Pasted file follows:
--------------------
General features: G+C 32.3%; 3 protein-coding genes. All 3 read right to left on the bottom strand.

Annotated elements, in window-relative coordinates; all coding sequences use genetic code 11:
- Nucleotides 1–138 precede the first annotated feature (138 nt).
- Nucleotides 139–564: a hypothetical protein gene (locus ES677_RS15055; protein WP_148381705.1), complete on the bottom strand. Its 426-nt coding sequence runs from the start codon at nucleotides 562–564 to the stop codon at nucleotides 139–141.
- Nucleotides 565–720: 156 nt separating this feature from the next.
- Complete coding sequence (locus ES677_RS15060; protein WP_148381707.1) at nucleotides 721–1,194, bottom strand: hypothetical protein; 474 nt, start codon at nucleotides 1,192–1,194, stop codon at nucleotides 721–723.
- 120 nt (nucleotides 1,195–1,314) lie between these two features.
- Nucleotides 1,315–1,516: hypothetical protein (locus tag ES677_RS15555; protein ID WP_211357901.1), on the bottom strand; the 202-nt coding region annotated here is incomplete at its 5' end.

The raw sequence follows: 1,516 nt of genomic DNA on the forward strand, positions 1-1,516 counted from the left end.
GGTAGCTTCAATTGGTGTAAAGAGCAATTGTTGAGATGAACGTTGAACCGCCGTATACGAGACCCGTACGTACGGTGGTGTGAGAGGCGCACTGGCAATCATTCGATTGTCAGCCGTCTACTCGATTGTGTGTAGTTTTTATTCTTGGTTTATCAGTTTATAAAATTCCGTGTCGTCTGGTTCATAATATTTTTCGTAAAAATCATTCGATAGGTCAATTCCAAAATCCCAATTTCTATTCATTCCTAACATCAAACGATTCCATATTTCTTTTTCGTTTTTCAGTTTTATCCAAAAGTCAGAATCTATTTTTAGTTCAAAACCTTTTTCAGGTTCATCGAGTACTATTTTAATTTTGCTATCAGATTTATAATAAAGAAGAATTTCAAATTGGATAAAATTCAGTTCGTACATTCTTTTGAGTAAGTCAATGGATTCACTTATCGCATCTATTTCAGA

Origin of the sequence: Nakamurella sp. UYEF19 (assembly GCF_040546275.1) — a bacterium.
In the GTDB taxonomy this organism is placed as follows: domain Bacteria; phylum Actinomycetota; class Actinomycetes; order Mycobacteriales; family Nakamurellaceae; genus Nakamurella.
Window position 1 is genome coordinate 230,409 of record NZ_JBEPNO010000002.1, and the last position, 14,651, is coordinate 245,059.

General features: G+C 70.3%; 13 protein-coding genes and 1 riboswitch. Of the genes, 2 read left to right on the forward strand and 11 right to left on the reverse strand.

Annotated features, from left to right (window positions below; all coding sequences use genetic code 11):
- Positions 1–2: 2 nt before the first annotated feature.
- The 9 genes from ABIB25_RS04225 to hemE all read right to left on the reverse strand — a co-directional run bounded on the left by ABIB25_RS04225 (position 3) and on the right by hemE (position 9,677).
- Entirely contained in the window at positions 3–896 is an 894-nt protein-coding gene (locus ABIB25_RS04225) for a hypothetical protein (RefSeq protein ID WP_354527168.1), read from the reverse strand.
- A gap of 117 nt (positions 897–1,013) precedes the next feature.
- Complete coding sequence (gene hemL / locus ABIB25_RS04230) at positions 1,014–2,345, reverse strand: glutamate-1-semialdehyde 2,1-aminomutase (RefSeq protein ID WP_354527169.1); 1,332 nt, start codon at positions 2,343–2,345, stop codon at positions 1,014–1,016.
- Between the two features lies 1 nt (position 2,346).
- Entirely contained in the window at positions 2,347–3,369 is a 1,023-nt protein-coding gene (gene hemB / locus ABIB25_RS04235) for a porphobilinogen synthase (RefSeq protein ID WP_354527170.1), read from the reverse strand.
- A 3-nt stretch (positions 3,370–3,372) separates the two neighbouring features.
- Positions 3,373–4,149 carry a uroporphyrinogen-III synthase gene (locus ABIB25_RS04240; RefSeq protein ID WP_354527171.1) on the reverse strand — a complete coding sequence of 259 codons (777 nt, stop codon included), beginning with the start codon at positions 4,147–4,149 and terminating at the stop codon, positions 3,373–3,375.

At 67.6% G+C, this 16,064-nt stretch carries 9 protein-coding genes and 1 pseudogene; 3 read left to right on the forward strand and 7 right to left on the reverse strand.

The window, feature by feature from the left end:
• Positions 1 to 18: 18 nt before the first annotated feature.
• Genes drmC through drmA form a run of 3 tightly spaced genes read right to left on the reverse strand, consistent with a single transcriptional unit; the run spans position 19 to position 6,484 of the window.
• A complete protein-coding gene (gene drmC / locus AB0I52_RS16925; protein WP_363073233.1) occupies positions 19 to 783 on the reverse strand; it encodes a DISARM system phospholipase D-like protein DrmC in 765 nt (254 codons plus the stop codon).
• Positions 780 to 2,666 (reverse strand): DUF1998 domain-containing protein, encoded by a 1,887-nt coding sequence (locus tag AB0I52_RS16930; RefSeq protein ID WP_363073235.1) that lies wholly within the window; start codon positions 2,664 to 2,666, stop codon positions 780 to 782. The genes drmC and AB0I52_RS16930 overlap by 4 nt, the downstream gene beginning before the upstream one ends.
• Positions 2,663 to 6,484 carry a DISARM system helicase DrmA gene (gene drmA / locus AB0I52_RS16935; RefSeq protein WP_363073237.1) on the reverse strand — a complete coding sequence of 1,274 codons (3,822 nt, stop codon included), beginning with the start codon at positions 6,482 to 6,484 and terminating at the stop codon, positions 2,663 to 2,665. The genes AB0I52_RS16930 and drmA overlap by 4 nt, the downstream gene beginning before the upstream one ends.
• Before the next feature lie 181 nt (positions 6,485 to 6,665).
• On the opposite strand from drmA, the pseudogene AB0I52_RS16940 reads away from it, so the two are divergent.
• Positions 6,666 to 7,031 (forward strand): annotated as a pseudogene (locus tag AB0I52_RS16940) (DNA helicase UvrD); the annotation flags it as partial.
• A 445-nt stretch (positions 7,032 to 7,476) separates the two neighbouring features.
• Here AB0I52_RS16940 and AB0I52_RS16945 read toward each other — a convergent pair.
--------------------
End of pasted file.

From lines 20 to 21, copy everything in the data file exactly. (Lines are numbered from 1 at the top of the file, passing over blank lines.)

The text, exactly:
- Complete coding sequence (gene hemL / locus ABIB25_RS04230) at positions 1,014–2,345, reverse strand: glutamate-1-semialdehyde 2,1-aminomutase (RefSeq protein ID WP_354527169.1); 1,332 nt, start codon at positions 2,343–2,345, stop codon at positions 1,014–1,016.
- Between the two features lies 1 nt (position 2,346).